Frank Oz not Happy with Disney over the Muppets
Twitter can bring out a lot of feelings through conversations and posts and this past week was no exception. This time it was the legendary Frank Oz, who has performed the Muppet characters of Miss Piggy, Fozzie Bear, Animal, Cookie Monster, Bert, and Grover, who recently expressed his displeasure with how Disney has handled the Muppets since acquiring the rights to them back in 2004.
It all started when Frank recently posted about an encounter he had with AmEx, which prompted someone to ask if the Muppets had done an AmEx commercial. He reminded the poster that yes, they had done one about 40 years prior, when their creator Jim Henson was barely known. After the poster gets all excited that Frank had responded, the poster replies that he hopes that he hopes the Muppets survive this Disney Hollywood Studios Park makeover.
That was the opening that Frank took to voice his displeasure:
“So far the writers Disney has employed don’t know to write for The Muppets. I imagine their hubris makes them believe they can. But the characters need writing that has depth and honesty. I suppose a version of The Muppets will survive. But they won’t be true.”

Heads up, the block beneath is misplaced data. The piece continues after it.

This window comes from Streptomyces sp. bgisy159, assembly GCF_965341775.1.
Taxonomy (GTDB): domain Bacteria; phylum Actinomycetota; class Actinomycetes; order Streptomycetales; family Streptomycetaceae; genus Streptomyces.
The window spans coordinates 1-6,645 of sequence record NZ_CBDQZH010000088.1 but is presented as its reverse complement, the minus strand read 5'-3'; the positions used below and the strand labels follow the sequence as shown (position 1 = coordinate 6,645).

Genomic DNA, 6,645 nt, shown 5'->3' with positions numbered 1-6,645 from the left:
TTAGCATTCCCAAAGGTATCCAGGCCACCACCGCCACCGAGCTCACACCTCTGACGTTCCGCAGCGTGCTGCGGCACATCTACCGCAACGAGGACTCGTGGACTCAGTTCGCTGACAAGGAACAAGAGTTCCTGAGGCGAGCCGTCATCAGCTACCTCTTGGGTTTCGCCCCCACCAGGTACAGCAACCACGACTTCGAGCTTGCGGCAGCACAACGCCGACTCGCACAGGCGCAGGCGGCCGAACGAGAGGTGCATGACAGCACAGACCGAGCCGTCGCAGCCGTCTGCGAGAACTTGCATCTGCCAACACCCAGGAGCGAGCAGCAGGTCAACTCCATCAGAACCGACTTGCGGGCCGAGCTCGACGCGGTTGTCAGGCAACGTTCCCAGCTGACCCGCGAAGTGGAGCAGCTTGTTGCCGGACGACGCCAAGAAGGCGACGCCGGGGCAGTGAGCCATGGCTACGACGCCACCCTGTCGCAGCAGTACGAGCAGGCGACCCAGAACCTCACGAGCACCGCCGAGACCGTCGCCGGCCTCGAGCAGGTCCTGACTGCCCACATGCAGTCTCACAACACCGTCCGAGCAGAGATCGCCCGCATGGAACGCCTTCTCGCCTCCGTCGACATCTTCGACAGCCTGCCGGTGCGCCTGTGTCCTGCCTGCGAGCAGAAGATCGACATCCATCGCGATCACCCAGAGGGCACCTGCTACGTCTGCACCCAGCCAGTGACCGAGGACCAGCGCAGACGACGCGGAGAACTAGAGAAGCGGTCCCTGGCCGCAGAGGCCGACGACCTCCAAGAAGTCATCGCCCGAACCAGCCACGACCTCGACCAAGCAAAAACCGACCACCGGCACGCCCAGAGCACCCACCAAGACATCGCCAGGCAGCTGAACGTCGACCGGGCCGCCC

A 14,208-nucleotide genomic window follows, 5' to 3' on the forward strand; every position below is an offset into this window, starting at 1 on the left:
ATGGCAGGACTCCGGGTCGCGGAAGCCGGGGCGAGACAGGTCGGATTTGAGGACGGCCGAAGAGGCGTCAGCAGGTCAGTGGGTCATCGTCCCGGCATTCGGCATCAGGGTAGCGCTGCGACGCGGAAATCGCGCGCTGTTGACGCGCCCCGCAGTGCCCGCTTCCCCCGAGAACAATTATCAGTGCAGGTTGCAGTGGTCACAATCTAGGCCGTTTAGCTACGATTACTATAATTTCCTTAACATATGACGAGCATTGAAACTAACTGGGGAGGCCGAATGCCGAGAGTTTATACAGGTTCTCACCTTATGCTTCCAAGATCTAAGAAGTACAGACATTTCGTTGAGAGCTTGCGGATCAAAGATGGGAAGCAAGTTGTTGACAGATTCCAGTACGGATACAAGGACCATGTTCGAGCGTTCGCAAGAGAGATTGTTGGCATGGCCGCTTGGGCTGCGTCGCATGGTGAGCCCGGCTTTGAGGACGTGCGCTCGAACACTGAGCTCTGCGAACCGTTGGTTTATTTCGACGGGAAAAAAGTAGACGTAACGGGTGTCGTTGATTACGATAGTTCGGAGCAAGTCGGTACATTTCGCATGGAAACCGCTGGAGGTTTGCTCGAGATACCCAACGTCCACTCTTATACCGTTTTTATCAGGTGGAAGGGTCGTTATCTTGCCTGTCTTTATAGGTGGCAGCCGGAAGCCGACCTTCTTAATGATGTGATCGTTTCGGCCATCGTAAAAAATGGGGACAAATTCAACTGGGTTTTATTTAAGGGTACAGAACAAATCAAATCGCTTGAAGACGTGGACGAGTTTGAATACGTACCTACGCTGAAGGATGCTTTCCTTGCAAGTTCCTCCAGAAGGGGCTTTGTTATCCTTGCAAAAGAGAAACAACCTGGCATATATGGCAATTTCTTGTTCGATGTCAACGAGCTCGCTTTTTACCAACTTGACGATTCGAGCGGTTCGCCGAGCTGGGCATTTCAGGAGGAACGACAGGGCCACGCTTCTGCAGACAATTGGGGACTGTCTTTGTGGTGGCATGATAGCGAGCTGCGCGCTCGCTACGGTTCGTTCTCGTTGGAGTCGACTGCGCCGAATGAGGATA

Today, The Muppets Studio, LLC (formerly Muppets Holding Company, LLC) is a subsidiary of The Walt Disney Company.
In an article on Cinemablend, it is said that Disney returned The Muppets to the big screen in 2011 with a hit movie The Muppet Movie and to television in 2015, but their success didn’t translate to television. Unfortunately the show barely lasted a year and its reviews were mixed.
But knowing that the world absolutely adores The Muppets, Frank continues when he tweets, “That is why a version of them will survive, because of the wonderful affection the world has had for the characters in years past. The affection is not growing out of the present writing.”
Interestingly when he’s put on the spot asking if he would ever help Disney, Frank responded — to the delight of fans — that yes, indeed he would if the script were right, but makes a stipulation that the key performers must have the final approval on what their characters will say and do. “Which means I will never be asked,” he said.
Maybe Disney should listen to Yoda.